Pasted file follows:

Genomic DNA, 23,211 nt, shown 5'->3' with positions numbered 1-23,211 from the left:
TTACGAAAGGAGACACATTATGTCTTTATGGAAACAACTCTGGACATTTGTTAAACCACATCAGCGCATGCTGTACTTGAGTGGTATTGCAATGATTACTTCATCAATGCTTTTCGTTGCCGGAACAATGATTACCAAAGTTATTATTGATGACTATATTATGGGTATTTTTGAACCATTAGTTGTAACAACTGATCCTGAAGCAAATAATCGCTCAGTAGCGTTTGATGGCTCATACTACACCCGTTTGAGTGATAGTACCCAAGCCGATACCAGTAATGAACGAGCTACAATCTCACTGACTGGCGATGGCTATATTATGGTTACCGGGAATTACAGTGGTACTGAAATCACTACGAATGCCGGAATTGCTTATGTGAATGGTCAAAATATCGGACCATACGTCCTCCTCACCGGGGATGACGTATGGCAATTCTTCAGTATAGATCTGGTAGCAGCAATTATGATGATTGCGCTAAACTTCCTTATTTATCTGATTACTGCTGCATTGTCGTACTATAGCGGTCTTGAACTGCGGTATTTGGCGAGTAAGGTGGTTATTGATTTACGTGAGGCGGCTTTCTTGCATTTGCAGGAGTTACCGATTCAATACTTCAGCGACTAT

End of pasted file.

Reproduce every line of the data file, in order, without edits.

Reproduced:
Genomic DNA, 23,211 nt, shown 5'->3' with positions numbered 1-23,211 from the left:
TTACGAAAGGAGACACATTATGTCTTTATGGAAACAACTCTGGACATTTGTTAAACCACATCAGCGCATGCTGTACTTGAGTGGTATTGCAATGATTACTTCATCAATGCTTTTCGTTGCCGGAACAATGATTACCAAAGTTATTATTGATGACTATATTATGGGTATTTTTGAACCATTAGTTGTAACAACTGATCCTGAAGCAAATAATCGCTCAGTAGCGTTTGATGGCTCATACTACACCCGTTTGAGTGATAGTACCCAAGCCGATACCAGTAATGAACGAGCTACAATCTCACTGACTGGCGATGGCTATATTATGGTTACCGGGAATTACAGTGGTACTGAAATCACTACGAATGCCGGAATTGCTTATGTGAATGGTCAAAATATCGGACCATACGTCCTCCTCACCGGGGATGACGTATGGCAATTCTTCAGTATAGATCTGGTAGCAGCAATTATGATGATTGCGCTAAACTTCCTTATTTATCTGATTACTGCTGCATTGTCGTACTATAGCGGTCTTGAACTGCGGTATTTGGCGAGTAAGGTGGTTATTGATTTACGTGAGGCGGCTTTCTTGCATTTGCAGGAGTTACCGATTCAATACTTCAGCGACTAT